Artists Open Studio Dates:

November 29, 30, December 1 & December 7, 8
Artist will be demonstrating

Lance Arnold was born in 1943 and has always been an artist.

He was lucky enough to have had one of those quirky outstanding art teachers who predicted “You will be doing your fine art work all your life, no matter what else you might do.” She was right.

In college years, photography was his main side interest and it won several prizes including a Life MagazinePhoto Contest prize featuring a Life magazine photo in 1972.

Honored during his 39-year science teaching career, he continued to do photography and started to work with stained glass making circular panels and jewelry boxes. Gradually, the glass was combined with found objects to enhance the panels, and later, to also be used in table-top sculpture, wall sculpture, and free hanging sculpture.

Arnold spent decades doing art shows throughout New England, Pennsylvania and New York. The art was well received and won a variety of awards including a SoNo Arts Festival 1st prize for sculpture.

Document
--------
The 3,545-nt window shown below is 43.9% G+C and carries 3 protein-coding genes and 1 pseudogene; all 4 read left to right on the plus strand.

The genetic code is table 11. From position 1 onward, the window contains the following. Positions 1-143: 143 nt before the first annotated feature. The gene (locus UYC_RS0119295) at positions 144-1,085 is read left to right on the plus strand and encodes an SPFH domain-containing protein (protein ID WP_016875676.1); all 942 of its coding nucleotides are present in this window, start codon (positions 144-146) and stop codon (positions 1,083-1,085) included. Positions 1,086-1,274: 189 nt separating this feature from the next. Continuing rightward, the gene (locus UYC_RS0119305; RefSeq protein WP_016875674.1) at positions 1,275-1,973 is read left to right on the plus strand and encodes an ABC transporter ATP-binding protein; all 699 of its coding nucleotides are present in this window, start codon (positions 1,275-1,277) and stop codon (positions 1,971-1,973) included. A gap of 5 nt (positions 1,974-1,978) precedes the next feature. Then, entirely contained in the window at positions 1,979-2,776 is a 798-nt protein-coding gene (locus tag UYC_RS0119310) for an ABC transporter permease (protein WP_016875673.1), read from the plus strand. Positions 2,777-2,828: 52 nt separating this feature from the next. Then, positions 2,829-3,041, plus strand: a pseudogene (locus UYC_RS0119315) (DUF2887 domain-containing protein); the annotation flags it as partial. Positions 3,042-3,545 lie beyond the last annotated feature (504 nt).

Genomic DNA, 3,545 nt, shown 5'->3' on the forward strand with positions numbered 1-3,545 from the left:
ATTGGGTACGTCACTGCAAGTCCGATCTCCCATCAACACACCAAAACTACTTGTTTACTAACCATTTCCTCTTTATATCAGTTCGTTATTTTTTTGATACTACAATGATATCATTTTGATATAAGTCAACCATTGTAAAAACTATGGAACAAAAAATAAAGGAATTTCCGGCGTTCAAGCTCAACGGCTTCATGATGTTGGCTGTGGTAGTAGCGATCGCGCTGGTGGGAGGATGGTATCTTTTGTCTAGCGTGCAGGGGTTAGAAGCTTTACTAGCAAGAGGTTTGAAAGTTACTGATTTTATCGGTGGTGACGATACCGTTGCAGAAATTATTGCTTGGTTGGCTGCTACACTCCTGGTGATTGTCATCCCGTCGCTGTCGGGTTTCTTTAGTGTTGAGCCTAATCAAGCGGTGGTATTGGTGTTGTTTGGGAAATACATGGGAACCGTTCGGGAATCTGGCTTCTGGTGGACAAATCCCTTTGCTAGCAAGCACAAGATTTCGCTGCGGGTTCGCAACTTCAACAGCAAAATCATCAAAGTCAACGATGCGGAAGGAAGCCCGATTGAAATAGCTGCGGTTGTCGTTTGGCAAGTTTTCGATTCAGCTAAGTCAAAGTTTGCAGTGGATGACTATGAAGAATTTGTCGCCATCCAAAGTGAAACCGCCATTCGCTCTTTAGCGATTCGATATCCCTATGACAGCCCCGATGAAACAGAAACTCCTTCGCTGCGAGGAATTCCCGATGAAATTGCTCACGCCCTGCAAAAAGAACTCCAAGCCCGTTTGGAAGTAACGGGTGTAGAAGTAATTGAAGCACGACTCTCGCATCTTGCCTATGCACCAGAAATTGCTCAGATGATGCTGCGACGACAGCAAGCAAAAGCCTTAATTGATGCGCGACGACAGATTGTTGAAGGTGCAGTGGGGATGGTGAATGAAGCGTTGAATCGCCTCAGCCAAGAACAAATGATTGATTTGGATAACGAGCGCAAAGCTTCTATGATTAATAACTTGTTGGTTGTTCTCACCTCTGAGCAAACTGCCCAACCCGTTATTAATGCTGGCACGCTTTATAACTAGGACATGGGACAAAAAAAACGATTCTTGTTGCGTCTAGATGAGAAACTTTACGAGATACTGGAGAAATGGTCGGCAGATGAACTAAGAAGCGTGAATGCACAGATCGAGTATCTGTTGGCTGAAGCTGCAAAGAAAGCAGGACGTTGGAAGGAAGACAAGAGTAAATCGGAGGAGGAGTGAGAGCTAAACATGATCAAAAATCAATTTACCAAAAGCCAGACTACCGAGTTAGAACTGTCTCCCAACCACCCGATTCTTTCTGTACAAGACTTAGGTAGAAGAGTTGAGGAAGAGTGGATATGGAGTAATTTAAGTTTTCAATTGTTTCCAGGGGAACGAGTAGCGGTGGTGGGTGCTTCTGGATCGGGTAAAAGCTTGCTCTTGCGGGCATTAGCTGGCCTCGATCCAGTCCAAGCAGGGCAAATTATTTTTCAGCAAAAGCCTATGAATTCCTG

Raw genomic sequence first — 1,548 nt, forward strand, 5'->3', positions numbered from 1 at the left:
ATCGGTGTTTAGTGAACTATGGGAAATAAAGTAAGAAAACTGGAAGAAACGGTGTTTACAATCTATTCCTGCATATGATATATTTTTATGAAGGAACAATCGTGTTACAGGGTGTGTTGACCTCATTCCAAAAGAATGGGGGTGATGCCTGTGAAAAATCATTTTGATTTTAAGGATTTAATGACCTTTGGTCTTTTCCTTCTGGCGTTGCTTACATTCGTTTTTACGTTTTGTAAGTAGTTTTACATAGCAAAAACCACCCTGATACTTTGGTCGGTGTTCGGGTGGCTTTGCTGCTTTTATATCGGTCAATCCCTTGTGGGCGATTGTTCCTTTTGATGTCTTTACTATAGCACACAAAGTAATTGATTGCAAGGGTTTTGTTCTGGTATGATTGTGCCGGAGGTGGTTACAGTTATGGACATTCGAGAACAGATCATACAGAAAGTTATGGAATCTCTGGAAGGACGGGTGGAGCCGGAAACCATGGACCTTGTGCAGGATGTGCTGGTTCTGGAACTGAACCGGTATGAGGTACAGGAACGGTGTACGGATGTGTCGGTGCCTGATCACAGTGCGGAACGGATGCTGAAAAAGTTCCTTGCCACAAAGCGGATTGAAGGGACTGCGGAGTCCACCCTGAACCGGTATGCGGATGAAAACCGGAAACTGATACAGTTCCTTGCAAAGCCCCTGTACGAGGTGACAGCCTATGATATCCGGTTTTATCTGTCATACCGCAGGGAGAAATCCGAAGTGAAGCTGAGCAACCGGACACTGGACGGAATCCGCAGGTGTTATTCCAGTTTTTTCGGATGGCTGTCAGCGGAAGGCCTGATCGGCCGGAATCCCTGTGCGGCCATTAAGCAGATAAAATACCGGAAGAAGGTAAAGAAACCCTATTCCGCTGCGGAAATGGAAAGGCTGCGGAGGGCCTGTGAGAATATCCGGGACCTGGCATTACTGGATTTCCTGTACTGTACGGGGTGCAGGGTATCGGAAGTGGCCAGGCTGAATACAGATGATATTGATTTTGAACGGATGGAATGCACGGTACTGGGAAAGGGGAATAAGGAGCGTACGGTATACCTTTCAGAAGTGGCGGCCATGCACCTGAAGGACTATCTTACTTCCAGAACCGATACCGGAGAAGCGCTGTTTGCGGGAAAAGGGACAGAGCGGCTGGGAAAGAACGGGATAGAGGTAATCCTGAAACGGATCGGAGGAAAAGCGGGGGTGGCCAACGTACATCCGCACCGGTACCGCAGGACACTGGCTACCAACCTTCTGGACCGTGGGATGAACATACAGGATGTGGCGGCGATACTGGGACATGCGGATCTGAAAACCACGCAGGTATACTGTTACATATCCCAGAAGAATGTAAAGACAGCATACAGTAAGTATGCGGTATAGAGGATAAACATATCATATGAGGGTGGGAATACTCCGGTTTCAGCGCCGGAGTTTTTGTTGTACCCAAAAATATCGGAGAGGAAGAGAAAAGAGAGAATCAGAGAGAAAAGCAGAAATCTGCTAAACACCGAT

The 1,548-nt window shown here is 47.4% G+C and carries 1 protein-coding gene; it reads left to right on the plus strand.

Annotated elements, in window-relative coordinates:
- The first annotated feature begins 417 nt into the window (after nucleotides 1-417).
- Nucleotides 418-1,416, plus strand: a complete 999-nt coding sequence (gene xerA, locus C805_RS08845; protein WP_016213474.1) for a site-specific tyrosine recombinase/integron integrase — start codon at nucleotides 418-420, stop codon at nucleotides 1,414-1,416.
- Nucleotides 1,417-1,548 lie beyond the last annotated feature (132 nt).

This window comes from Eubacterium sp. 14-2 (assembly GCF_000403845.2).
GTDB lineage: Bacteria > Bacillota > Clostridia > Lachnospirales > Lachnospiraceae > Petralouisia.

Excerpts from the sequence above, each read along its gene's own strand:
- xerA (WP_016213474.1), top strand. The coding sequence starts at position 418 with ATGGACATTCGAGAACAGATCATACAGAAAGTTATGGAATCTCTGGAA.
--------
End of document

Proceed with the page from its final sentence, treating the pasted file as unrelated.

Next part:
Acrylic paintings have recently been added to the range of art and all items are currently sold via craft stores and from Arnold's studio/gallery in Ashford, CT.

Artist Statement:
I am a flotsamist sculptor, a stained glass artist, and a painter. My varied palette consists of stained glass, found object material from the sea and forest, and paint. Making use of driftwood, animal bone, oxidized metal, dump debris, and sea and forest creatures, I create unique pieces that arrive as glass panels, table sculpture, and wall sculpture.

I assemble my work marrying an aesthetic sense for color and shape with a quiet respect for found objects and serendipity.

My process is one of collecting found objects, then scattering them on the floor of my studio, and then assembling them in a try-and-try-again arrangement until it seems right, ...until it is pleasing,...until it is done.

Recently, I have been encouraged to make fairy houses. Chunks of carved oak or cedar gain windows and doors and are then painted. Found objects such as shells, buttons, or pieces of fungus, (that we all know fairies like), are a final touch.

The natural world is rich in the beauty of the found object. It is the “seeing” of that beauty, and its potential, that finally results in my work.

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